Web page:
DHL debuts 'UK's first' all-electric truck

Global logistics giant begins operations of 16 tonne electric Volvo truck for London deliveries, as government launches consultation on longer, emission-saving HGVs An electric truck can now be seen on the streets of London’s West End, after global logistics giant DHL yesterday announced it had begun operating the first purpose-built fully electric 16 tonne truck in the UK. The company said the Volvo FL Electric 4×2 rigid is now part of DHL Supply Chain’s fleet in London, making last mile deliveries into the West End shopping district. 

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The vehicle is powered by four 200 kWh batteries which provide it with a 120 mile range and capacity for 12 pallets totalling up to six tonnes.

The vehicle will undertake daily delivery operations before recharging each night at the company’s base in Purfleet. “As the market leader in contract logistics, and part of the world’s largest logistics group, we have a responsibility to reach for ambitious sustainability targets as we deliver best in class solutions for our customers,” said Ian Clough, managing director for network logistics and transport in UK and Ireland at DHL Supply Chain. “We are very proud and excited that our investment in the UK’s first operational fully-electric large commercial vehicle is just another example of how we are doing that.” He added that the truck was the “perfect solution to the challenges of urban logistics, allowing us to make deliveries in densely populated inner-city locations where air quality and noise pollution challenges are highest”.

The deal was also welcomed by Christian Coolsaet, managing director for Volvo Trucks UK and Ireland, who said that “operating a Volvo FL Electric, particularly where it can be charged with electricity from renewable sources, is a powerful step towards more sustainable city distribution”. The news comes just days after Volvo Trucks unveiled its new fleet of electric HGVs, confirming that from next year hauliers in Europe would be able to order all-electric versions of Volvo’s heavy-duty trucks. The company said it is now running tests on the electric heavy-duty Volvo FH, Volvo FM and Volvo FMX trucks, which will be used for regional transport and urban construction operations across Europe.

The trucks are set to have a gross combination weight of up to 44 tonnes and depending on battery configurations they could boast a range of up to 300 km. Sales are set to begin next year with volume production starting in 2022. The news also comes in the same week as the UK government launched a new consultation on introducing longer goods vehicles permanently to Britain’s roads as part of efforts to reduce haulage miles, emissions and accidents.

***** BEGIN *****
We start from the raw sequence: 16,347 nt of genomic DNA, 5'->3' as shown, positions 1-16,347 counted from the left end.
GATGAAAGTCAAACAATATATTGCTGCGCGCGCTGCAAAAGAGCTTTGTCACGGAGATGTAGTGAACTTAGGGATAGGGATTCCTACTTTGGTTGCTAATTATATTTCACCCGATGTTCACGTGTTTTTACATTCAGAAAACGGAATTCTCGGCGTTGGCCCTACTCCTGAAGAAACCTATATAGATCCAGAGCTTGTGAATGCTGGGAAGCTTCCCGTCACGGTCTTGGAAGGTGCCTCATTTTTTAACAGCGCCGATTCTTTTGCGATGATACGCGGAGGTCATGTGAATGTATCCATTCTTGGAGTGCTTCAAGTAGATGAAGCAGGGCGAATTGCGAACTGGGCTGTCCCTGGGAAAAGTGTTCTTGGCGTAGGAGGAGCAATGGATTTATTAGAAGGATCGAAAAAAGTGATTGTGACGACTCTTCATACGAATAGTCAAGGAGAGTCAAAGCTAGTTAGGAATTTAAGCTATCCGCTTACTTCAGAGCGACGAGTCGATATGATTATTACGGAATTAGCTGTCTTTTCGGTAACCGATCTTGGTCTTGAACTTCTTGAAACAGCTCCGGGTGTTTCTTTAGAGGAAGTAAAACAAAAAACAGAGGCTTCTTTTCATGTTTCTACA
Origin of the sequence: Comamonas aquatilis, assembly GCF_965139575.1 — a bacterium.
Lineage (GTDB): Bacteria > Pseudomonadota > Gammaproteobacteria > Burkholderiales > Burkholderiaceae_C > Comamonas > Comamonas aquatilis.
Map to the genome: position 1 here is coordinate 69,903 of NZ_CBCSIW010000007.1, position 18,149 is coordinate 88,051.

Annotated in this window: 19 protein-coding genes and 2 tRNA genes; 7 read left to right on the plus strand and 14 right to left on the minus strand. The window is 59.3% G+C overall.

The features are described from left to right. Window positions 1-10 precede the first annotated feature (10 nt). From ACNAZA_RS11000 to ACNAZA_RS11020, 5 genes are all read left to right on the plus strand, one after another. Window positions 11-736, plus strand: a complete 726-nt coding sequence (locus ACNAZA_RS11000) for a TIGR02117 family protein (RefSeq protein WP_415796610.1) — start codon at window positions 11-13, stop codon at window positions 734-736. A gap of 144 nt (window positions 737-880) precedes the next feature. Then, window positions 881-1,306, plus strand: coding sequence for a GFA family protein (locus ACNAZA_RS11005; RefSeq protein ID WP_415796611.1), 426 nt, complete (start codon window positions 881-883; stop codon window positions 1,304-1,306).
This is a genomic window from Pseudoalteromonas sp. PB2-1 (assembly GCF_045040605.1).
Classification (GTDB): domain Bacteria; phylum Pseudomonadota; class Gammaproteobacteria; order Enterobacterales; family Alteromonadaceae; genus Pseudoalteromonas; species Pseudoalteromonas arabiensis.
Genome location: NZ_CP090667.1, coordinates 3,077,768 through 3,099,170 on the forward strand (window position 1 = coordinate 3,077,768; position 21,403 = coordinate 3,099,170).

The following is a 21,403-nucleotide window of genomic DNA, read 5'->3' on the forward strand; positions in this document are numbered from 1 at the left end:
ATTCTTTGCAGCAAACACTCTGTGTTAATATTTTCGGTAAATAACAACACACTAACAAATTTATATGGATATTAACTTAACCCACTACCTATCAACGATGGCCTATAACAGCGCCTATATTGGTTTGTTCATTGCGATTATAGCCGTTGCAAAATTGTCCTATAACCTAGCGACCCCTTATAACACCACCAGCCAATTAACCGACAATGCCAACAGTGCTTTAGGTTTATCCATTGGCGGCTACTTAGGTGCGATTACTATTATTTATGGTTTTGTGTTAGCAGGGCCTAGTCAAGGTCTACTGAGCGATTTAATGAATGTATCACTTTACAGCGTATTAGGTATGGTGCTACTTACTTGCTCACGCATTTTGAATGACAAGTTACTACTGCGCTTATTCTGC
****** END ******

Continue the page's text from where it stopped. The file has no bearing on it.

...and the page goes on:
The government said a seven year trial of longer semi-trailers (LSTs) had shown that they have saved lorry drivers travelling millions of miles – cutting emissions and boosting productivity. Up until last year, the vehicles involved in the trial have saved lorry drivers 33.5 million miles and 48,000 tonnes of CO2, equivalent to taking over 20,000 cars off the road, the government said. The results also show the trailers were involved in fewer personal injury collisions compared with standard size HGVs.

As such, the government this week announced it would end the trials early and launch a new consultation seeking views on whether LSTs should be allowed to permanently operate on roads across the UK. “Our freight industry keeps the country moving, delivering vital goods and services every single day – which, as we all know, has never been more important than it is now, during the pandemic,” said Transport Secretary Grant Shapps. “These trials clearly show the benefits for business and the environment of using longer trailers. By determining the next steps to get them on our roads permanently, we can benefit industry and our economy, boost safety and cut emissions.”

The Department for Transport this week also launched a further consultation on proposals to start a trial of slightly heavier HGVs on UK roads, which could see the maximum weight of some HGVs increased by 4 tonnes to 48 tonnes. The hope is that such lorries could transport heavier containers direct to or from freight trains, helping to shift more cargo from road-only journeys onto rail, and therefore cutting emissions and congestion on our roads. Meanwhile, in a separate boost to the government’s transport decarbonisation plans new data released this week confirmed the roll out of electric vehicle (EV) chargers has accelerated once again following a slowdown earlier in the year as a result of disruption caused by the coronavirus lockdown.

Official figures for the third quarter of the year showed that as of October 1st there were 19,487 public EV charge points in the UK, representing a 18 per cent year-on-year increase.

Just over 1,200 new charge points were installed in the third quarter, up seven per cent on the previous quarter.

The total number of rapid charge points also grew nearly 10 per cent to 3,530.